We’re Wildly Excited to Welcome Nicole Cliffe to the Electric Literature Board of Directors
The co-founder of the Toast knows all about making literature relevant, exciting, and accessible
Electric Literature is thrilled to announce the addition of its newest board member: writer and co-founder of The Toast, Nicole Cliffe.
Electric Literature’s mission is to make literature relevant, exciting, and accessible in every sense of the word, and as an organization run by women, is also committed to publishing work by diverse and feminist voices.
“I’m thrilled and excited to be joining the board of Electric Literature, an organization that cares as much as I do about bringing great writing to everyone. I’ve loved the voices that Electric Lit has been showcasing, many of whom I remember having my hair blown back by at The Toast (in a good way!), and I’m looking forward to getting to work!” said Cliffe.
Cliffe’s appointment comes two years after Halimah Marcus was promoted to Executive Director, and four months after Jess Zimmerman joined as editor-in-chief. Jennifer Baker, creator and host of the Minorities in Publishing podcast and a 2017 NYSCA/NYFA fellow, also joined as a contributing editor in August to focus on craft, the publishing industry, and representation in literature. Since then, Electric Literature has published influential articles at the intersection of feminism, culture, and literature, including “What I don’t Tell My Students About the Husband Stitch” by Jane Dykema, an essay about Carmen Machado’s collection Her Body and Other Parties, which attracted half a million readers.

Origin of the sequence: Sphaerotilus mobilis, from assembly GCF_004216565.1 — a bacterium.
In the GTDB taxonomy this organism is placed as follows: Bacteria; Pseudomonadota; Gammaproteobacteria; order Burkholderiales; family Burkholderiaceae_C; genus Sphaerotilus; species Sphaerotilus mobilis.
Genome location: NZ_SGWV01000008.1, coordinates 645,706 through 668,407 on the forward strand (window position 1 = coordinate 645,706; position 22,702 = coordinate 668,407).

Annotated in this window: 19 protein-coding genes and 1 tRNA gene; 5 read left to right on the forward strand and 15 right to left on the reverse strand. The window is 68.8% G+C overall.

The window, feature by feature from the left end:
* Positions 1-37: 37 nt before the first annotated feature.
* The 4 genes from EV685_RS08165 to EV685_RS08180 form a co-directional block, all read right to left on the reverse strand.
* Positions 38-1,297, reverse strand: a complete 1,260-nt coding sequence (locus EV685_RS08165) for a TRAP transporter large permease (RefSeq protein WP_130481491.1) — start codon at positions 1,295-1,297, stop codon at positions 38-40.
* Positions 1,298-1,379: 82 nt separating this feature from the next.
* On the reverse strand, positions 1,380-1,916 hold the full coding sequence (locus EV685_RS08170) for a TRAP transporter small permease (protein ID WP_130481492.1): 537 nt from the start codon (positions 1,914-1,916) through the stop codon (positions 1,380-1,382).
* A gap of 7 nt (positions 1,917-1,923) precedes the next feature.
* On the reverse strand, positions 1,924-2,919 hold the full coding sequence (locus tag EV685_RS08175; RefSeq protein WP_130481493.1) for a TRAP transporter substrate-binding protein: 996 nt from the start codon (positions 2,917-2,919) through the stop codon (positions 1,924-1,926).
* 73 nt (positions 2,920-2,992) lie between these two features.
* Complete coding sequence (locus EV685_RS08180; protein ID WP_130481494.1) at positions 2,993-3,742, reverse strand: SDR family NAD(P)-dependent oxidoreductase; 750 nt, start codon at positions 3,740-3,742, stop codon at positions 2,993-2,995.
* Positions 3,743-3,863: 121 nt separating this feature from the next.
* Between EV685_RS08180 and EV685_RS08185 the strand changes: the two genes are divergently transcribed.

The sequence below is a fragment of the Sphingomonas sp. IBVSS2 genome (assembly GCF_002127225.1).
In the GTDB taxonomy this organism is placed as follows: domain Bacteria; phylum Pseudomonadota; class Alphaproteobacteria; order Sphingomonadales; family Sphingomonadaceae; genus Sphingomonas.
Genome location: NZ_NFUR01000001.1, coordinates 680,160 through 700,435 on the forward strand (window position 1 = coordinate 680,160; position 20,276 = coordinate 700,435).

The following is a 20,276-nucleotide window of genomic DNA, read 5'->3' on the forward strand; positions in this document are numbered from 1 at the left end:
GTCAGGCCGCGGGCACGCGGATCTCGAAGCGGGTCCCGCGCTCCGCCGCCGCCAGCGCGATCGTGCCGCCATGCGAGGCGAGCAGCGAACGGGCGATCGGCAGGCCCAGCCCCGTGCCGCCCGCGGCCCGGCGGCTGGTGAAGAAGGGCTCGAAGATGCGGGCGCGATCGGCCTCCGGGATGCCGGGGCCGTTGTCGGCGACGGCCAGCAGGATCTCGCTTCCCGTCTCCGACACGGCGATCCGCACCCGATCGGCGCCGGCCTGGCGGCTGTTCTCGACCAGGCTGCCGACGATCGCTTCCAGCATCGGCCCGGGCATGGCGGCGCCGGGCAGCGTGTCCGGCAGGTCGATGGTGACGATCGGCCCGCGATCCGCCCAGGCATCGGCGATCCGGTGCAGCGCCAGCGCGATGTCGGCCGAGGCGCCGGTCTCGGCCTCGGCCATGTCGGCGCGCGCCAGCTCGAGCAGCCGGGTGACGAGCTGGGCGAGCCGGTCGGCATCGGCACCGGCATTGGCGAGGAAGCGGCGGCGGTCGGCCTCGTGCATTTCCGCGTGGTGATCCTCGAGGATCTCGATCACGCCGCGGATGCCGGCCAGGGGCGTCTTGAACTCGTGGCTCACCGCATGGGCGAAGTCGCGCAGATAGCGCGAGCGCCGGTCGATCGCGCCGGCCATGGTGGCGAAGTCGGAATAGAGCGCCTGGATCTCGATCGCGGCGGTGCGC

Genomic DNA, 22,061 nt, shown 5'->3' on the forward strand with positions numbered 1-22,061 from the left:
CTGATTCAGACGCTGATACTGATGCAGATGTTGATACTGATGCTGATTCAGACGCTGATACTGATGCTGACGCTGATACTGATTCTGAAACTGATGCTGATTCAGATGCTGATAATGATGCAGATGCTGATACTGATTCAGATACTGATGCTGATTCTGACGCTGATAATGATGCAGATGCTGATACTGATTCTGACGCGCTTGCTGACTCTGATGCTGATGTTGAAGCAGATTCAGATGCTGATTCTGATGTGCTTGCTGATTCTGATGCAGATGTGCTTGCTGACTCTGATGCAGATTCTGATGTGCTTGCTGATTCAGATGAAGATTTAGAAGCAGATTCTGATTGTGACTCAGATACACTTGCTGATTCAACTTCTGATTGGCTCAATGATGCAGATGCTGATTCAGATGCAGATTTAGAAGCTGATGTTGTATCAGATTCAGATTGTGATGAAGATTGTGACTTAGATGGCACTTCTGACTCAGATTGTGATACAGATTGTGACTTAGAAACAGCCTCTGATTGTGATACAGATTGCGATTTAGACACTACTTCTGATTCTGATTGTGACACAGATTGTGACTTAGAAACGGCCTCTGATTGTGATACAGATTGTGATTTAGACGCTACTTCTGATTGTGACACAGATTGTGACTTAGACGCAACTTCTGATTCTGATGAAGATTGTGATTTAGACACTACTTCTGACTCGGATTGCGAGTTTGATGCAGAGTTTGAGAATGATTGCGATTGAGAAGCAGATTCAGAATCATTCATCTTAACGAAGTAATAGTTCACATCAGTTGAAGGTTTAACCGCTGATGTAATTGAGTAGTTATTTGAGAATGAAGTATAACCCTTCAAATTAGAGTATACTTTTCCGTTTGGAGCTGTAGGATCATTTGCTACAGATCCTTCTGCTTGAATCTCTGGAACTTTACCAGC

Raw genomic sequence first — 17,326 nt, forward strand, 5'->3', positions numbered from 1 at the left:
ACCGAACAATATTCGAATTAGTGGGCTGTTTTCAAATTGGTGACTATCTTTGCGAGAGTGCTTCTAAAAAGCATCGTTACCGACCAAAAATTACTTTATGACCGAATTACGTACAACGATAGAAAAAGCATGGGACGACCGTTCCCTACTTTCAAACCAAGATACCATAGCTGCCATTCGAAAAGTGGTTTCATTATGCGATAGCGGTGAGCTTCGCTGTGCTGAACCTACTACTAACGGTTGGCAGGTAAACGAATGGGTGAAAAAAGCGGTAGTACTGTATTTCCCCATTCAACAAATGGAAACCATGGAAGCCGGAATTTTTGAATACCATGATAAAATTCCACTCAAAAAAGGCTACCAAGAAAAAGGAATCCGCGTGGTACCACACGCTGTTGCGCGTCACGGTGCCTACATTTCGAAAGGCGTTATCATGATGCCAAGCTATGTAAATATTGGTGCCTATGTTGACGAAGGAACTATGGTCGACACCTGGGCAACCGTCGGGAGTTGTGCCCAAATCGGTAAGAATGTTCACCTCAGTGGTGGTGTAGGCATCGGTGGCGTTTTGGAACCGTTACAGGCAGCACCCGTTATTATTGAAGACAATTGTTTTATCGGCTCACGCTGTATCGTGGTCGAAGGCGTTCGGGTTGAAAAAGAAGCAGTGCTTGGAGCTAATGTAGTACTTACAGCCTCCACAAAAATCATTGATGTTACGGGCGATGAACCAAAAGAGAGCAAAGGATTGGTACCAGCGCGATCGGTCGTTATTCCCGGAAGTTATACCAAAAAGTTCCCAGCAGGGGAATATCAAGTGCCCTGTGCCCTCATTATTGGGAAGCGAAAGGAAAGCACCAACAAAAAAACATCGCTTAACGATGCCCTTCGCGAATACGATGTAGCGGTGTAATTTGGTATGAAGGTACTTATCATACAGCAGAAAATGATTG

Cliffe will join board members Andy Hunter, Electric Lit’s co-founder and publisher of Catapult and Lit Hub, acclaimed novelists Michael Cunningham and Lev Grossman, Bookforum publisher Danielle McConnell, the vice president and executive editor of HarperCollins, Sara Nelson, and the vice president and executive editor of Farrar Straus and Giroux, Sean McDonald.
Along with her co-founder Mallory Ortberg, Cliffe’s legacy at The Toast, which ran from 2013 to 2016, was one of smart humor and feminist inclusivity. On The Toast’s last day of publication, Hillary Clinton contributed to the site to thank the founders for creating “spaces where women can speak their minds freely.” Although nothing can replace The Toast in the hearts of its millions of readers, Cliffe’s guidance will help Electric Lit provide a space for inclusive and progressive work about literature, without losing a sense of fun.